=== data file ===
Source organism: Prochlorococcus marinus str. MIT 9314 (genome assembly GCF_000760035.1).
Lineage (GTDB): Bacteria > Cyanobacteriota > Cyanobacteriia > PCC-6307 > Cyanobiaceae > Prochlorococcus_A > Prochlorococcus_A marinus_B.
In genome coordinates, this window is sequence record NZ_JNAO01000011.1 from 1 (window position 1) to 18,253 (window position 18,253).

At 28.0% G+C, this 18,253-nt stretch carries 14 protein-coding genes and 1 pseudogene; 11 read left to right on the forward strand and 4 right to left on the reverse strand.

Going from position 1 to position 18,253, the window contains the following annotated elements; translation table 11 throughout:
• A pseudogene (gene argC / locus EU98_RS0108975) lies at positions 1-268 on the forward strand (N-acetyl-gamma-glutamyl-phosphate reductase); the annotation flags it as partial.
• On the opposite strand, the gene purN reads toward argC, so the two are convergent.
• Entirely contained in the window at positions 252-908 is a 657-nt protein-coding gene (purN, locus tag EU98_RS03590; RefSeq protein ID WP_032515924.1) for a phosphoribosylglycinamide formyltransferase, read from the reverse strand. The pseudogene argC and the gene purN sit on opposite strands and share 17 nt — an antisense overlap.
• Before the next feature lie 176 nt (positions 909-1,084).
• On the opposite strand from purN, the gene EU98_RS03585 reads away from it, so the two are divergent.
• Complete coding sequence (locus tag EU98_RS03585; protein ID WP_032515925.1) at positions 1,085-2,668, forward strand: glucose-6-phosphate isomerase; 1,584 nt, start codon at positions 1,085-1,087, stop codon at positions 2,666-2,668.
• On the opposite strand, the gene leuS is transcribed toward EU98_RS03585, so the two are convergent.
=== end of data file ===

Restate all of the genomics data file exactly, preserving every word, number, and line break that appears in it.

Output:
Source organism: Prochlorococcus marinus str. MIT 9314 (genome assembly GCF_000760035.1).
Lineage (GTDB): Bacteria > Cyanobacteriota > Cyanobacteriia > PCC-6307 > Cyanobiaceae > Prochlorococcus_A > Prochlorococcus_A marinus_B.
In genome coordinates, this window is sequence record NZ_JNAO01000011.1 from 1 (window position 1) to 18,253 (window position 18,253).

At 28.0% G+C, this 18,253-nt stretch carries 14 protein-coding genes and 1 pseudogene; 11 read left to right on the forward strand and 4 right to left on the reverse strand.

Going from position 1 to position 18,253, the window contains the following annotated elements; translation table 11 throughout:
• A pseudogene (gene argC / locus EU98_RS0108975) lies at positions 1-268 on the forward strand (N-acetyl-gamma-glutamyl-phosphate reductase); the annotation flags it as partial.
• On the opposite strand, the gene purN reads toward argC, so the two are convergent.
• Entirely contained in the window at positions 252-908 is a 657-nt protein-coding gene (purN, locus tag EU98_RS03590; RefSeq protein ID WP_032515924.1) for a phosphoribosylglycinamide formyltransferase, read from the reverse strand. The pseudogene argC and the gene purN sit on opposite strands and share 17 nt — an antisense overlap.
• Before the next feature lie 176 nt (positions 909-1,084).
• On the opposite strand from purN, the gene EU98_RS03585 reads away from it, so the two are divergent.
• Complete coding sequence (locus tag EU98_RS03585; protein ID WP_032515925.1) at positions 1,085-2,668, forward strand: glucose-6-phosphate isomerase; 1,584 nt, start codon at positions 1,085-1,087, stop codon at positions 2,666-2,668.
• On the opposite strand, the gene leuS is transcribed toward EU98_RS03585, so the two are convergent.